My relationship with religion has always been very personal. If I have questions, I ask for an opinion. If there’s something I don’t know, I read. If the teacher is qualified, I am even happy to be guided. But never will I let someone tell me what I should or shouldn’t believe in, such as seeing pictures of mushrooms means I have a health issue or telling me your dreams are prophetic. I will still make the final call at the end of the day. I’m sorry that this sounds politically incorrect; if you are schizophrenic, don’t tell me what to do with my life. Get help, and mind your own business. I will give you my empathy and sympathies, but in return, please don’t be a destructive force in the world.

The heartening thing about Buddhism is that it has always acknowledged the existence of astrology. I even visited the College of Astrology in Bhutan. Alas, astrology was never a large part of Buddhist doctrine because so what if you know astrology? Yes, it is a tool to understand ourselves better, but it is not meant to be wielded by everyone, and those who do have a chance to utilise it through someone else are not ready to hear what it has to say. One weakness of astrology is that the mere study of it on an intellectual level doesn’t tell you what you need to do to make up for the weaknesses of your chart – that’s when wisdom comes in, and that’s something that cannot be imparted that easily, if at all.

Sometimes, people with absolutely shit charts ask me, “What should I do?” I really want to go, “How the hell would I know? Figure it out!” because I will never know what being them is like. Then again, perhaps therein lies the secret. Which is to… Figure. It. Out. It is as natural as knowing you must wipe your ass when, or rather, after (not “when” because imagine what happens), you take a shit. Most people don’t even bother to figure it out because it is painful to figure it out. After all, when you look at a Category 1 or 2 chart-holder as a Category 3 or 4, you only get reminded of your lack of will to grow.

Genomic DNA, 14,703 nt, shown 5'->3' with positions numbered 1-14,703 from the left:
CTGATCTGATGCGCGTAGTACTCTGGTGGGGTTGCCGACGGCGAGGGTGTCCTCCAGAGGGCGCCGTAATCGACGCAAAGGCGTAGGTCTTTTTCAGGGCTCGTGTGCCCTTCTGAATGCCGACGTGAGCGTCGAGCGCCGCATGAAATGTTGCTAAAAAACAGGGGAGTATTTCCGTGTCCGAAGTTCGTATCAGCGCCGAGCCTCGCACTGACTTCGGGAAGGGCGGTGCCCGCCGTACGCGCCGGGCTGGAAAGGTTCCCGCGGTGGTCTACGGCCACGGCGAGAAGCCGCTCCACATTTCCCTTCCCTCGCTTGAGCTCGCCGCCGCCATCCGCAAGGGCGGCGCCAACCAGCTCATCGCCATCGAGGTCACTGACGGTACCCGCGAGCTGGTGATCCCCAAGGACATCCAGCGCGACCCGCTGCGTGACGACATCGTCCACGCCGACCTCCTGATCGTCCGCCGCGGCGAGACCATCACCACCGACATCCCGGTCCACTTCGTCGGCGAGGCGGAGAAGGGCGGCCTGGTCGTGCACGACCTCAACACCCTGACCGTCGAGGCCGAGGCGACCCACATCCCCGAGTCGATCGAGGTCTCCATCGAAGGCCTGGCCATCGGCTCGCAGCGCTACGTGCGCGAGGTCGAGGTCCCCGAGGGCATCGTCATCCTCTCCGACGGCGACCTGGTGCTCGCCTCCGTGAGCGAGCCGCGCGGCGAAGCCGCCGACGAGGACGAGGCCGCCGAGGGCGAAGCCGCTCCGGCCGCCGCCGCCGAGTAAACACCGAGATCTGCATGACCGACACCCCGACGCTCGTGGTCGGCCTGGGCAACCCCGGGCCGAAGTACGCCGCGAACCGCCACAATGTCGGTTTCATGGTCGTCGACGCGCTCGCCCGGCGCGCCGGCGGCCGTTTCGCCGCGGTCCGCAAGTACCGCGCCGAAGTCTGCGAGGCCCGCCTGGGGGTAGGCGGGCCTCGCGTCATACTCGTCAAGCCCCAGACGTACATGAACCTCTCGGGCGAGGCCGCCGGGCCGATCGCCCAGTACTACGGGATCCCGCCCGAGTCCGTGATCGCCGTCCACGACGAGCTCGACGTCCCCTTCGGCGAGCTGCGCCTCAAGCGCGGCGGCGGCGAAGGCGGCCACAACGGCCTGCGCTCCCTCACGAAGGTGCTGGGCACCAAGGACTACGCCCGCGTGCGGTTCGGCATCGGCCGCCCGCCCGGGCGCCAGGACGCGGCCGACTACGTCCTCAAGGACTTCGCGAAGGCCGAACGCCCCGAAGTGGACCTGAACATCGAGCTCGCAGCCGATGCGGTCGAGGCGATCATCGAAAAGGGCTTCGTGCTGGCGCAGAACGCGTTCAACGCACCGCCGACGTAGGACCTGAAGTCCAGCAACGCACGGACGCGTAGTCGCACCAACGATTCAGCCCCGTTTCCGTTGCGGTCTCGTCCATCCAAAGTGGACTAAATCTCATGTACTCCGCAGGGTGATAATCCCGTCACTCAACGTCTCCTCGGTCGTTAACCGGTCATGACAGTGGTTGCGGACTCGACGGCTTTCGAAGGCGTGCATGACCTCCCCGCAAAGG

A good life is a lot of common sense. Are you not progressing in your career? That’s because you’re scrolling TikTok thinking it’s a replacement for a degree and proper acquisition of knowledge, you tedious imbecile.

Astrology can address some things Buddhism, as a religion, can’t. Similarly, there are things about Buddhist doctrine that astrology doesn’t even touch, such as the concept of Anattā & Śūnyatā.

Be it religion or astrology – it’s fair to say that it aims to help us live better, more effectively, and find peace. It shares the same goal of getting closer to the divine and understanding the laws of the universe. If one’s birthday and time can determine so many things about one’s life, Buddha wasn’t bullshitting us about karma. Because if Chinese, Vedic, and Hellenistic astrology can all tell me the two individuals who gave birth to me are garbage, then I must be garbage in my previous life too.

Transcending charts one’s astrological chart is a topic I’ve written about long ago and it’s always a hot topic because who wouldn’t want a life where you can simply manifest with positive thinking? I need to reiterate here that transcending charts does not mean you can live however you want. I also don’t think anyone would argue that religion is a means of living however you want. If anything, religion helps us accept the way our charts are and be at peace with it.

The misconception that most people have is to think that simply having a religion means you get to transcend your chart. As an astrologer and Buddhist, I can’t tell you how wrong that is. If anything, I would think religion gets us to accept what our astrological charts are. Whether you choose to enhance your life through astrology or religion is entirely up to you. I’ve met people whose lives are profoundly uplifted by both fields.

What is the point of this post? I don’t know. Because this post is a bit of a brain dump to get me into the groove of writing again, if the tool you wish to yield is religion, go ahead; if it’s astrology, also go ahead. Both are splendid.

The last thing anyone would want is religion and astrology to have them get in the way of a happy, fulfilled life.

As such, if you speak to any Buddhist scholar, he or she will tell you this: If you meet the Buddha on the road, kill him.

And if you meet an astrologer, he or she will tell you this: If you meet Sean on the street, your brain better not be in your ass.

– Sean